Hobsbawm was sceptical, as any Marxist had to be, of claims that political leaders such as Margaret Thatcher single-handedly changed the course of history. He did, however, pay tribute to the power of ideas in the labour movement, with a penetrating essay on Harold Laski. Hobsbawm’s contributions in this area included three that testified to the remarkable attraction of Communism to scientists in mid-20th-century Britain, such as Joseph Needham. He knew some of them well, and included personal reminiscences in his essays on J.D. Bernal, a colleague at Birkbeck, and Alan May Nunn, who betrayed British nuclear secrets to the Soviets. Hobsbawm’s essays on individuals were never purely biographical, and he has a great deal of interest to say about the political and intellectual worlds in which his subjects moved.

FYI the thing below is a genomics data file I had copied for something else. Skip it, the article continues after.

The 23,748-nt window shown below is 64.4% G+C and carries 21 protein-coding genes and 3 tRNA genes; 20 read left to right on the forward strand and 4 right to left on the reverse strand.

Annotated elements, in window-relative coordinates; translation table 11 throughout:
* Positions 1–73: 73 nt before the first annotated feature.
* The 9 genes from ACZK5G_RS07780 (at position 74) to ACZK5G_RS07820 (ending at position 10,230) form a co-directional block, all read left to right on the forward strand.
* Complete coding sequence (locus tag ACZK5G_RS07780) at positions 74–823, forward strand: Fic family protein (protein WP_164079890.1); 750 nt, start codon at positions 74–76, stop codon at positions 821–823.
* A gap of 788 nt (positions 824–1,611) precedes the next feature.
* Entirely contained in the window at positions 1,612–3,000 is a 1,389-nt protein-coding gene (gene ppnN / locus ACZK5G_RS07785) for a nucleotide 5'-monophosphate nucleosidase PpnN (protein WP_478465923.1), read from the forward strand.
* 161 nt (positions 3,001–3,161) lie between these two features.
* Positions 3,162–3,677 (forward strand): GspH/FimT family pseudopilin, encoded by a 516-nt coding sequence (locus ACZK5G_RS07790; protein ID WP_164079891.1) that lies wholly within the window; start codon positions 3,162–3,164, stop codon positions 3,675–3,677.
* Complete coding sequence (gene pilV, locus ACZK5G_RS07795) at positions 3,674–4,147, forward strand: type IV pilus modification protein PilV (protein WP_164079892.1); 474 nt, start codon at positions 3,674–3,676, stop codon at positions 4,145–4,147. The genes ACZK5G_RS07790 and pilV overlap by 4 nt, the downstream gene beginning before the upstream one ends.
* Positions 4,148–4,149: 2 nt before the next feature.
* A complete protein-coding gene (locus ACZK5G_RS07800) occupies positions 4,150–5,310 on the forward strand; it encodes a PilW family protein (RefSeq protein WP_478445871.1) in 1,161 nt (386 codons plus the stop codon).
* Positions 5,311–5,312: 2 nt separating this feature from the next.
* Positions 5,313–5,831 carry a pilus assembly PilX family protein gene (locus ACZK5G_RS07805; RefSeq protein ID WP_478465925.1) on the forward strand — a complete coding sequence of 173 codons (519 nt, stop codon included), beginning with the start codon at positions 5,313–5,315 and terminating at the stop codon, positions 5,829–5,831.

As a paid-up member of the Communist Party until it collapsed after the fall of the Berlin Wall in November 1989, Hobsbawm was also asked to contribute essays on Communist history, from the fall of Tsarism and the Bolshevik Revolution in Russia in 1917 to the crushing of the short-lived liberal Communist regime in Hungary in 1956 by Soviet-led troops. While he always looked to the 1917 Revolution as the seminal event in the history of the ‘short 20th century’, Hobsbawm’s view of the Soviet intervention in Hungary in 1956 was more ambivalent. At the time, he condemned it and demanded (needless to say, without success) the troops’ withdrawal; but he also considered the invasion necessary to prevent the revival of reactionary politics in the country. Unsurprisingly, the essay provoked a considerable correspondence. His ambivalence towards the Communist movement also permeates his penetrating and informative review of a clutch of books on its history in the UK, marked by a realistic recognition of the party’s political unimportance and a certain nostalgia about its lost potential. The British party’s obdurate Stalinism prompted the polyglot Hobsbawm to spend increasing amounts of time in the orbit of the Communist Party in Italy, which espoused the more liberal ideology of ‘Eurocommunism’.